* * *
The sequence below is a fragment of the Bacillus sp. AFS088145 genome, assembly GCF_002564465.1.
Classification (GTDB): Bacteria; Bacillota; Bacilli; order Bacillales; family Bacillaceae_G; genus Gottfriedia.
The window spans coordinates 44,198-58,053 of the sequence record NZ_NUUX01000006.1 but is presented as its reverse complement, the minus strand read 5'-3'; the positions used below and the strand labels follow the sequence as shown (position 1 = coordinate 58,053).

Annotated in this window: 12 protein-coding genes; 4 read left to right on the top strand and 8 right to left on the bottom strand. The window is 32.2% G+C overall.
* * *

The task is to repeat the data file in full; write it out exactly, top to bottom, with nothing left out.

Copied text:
The sequence below is a fragment of the Bacillus sp. AFS088145 genome, assembly GCF_002564465.1.
Classification (GTDB): Bacteria; Bacillota; Bacilli; order Bacillales; family Bacillaceae_G; genus Gottfriedia.
The window spans coordinates 44,198-58,053 of the sequence record NZ_NUUX01000006.1 but is presented as its reverse complement, the minus strand read 5'-3'; the positions used below and the strand labels follow the sequence as shown (position 1 = coordinate 58,053).

Annotated in this window: 12 protein-coding genes; 4 read left to right on the top strand and 8 right to left on the bottom strand. The window is 32.2% G+C overall.